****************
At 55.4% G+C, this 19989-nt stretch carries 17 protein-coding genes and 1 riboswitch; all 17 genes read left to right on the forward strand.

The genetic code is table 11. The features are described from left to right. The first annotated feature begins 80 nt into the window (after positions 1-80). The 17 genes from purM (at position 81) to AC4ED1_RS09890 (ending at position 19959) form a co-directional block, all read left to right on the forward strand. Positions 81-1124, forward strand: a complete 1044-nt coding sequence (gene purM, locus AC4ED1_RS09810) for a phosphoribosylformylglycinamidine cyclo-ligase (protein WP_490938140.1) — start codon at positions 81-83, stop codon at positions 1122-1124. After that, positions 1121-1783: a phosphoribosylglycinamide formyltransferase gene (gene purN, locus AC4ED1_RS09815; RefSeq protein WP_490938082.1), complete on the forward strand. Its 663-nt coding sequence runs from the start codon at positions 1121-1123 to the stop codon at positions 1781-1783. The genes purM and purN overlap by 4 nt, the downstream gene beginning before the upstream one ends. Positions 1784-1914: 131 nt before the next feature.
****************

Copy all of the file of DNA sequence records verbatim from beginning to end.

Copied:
At 55.4% G+C, this 19989-nt stretch carries 17 protein-coding genes and 1 riboswitch; all 17 genes read left to right on the forward strand.

The genetic code is table 11. The features are described from left to right. The first annotated feature begins 80 nt into the window (after positions 1-80). The 17 genes from purM (at position 81) to AC4ED1_RS09890 (ending at position 19959) form a co-directional block, all read left to right on the forward strand. Positions 81-1124, forward strand: a complete 1044-nt coding sequence (gene purM, locus AC4ED1_RS09810) for a phosphoribosylformylglycinamidine cyclo-ligase (protein WP_490938140.1) — start codon at positions 81-83, stop codon at positions 1122-1124. After that, positions 1121-1783: a phosphoribosylglycinamide formyltransferase gene (gene purN, locus AC4ED1_RS09815; RefSeq protein WP_490938082.1), complete on the forward strand. Its 663-nt coding sequence runs from the start codon at positions 1121-1123 to the stop codon at positions 1781-1783. The genes purM and purN overlap by 4 nt, the downstream gene beginning before the upstream one ends. Positions 1784-1914: 131 nt before the next feature.